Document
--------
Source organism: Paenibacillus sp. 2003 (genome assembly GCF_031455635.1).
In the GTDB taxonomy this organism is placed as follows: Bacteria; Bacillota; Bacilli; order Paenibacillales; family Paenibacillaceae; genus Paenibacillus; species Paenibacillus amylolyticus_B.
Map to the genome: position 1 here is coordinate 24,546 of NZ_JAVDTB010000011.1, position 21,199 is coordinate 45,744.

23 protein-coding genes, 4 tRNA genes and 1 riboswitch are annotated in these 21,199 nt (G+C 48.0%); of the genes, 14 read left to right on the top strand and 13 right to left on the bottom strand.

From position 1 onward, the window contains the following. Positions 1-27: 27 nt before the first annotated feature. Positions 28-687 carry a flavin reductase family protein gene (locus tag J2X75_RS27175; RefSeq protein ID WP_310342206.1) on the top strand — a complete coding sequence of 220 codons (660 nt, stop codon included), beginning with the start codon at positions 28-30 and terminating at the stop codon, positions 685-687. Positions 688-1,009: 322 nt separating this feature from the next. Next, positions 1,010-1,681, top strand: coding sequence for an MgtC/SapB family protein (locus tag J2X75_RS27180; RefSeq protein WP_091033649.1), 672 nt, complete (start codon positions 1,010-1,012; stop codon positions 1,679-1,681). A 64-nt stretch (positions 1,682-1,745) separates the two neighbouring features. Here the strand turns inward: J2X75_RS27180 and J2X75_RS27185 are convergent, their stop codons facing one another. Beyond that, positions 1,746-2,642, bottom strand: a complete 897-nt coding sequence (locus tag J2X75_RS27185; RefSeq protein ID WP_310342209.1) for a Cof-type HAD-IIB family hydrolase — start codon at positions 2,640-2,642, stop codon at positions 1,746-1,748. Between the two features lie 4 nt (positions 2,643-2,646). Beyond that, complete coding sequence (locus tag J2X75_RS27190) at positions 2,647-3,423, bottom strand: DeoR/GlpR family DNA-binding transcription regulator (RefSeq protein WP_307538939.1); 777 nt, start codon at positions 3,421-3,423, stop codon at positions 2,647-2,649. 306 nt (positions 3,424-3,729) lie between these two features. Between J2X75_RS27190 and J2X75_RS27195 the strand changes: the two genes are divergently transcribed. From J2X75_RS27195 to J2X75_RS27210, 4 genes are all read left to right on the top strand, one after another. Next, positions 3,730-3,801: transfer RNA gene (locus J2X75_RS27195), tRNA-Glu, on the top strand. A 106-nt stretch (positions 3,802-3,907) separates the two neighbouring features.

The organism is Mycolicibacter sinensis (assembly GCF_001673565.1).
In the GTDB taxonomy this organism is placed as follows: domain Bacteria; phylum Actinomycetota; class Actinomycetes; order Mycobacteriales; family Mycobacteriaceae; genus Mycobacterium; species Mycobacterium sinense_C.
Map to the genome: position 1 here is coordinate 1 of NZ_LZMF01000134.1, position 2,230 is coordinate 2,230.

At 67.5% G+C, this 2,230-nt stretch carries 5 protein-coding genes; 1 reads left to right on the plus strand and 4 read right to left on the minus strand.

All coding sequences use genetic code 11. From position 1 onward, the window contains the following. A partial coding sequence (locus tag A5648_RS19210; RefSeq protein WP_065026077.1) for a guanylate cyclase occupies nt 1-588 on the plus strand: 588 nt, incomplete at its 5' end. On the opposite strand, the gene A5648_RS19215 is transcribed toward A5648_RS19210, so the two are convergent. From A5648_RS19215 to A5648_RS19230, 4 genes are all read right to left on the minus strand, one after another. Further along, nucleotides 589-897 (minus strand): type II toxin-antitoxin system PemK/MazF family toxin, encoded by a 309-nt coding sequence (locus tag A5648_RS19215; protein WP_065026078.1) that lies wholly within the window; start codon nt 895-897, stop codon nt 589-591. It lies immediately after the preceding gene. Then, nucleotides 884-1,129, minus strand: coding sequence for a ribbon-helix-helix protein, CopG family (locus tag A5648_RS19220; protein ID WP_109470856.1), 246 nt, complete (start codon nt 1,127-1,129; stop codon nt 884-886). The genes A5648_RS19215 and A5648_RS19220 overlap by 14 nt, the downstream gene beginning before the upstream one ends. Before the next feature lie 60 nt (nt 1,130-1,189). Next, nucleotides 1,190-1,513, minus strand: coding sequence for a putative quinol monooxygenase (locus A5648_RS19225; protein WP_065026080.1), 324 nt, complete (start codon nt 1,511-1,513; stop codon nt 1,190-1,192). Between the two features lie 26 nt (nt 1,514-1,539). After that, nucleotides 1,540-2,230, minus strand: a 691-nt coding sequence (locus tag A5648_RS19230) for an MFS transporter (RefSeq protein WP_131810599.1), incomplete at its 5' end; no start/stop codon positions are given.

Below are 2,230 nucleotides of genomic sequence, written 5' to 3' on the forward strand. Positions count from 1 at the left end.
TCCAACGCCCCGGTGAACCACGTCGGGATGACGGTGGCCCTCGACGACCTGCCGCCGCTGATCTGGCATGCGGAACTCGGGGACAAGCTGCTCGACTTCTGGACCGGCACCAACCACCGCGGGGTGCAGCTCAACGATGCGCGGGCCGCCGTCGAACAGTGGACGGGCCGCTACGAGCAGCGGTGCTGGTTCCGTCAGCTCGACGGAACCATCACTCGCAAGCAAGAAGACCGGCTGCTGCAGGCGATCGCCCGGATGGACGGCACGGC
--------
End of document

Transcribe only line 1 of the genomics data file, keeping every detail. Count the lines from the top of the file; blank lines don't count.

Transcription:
Source organism: Paenibacillus sp. 2003 (genome assembly GCF_031455635.1).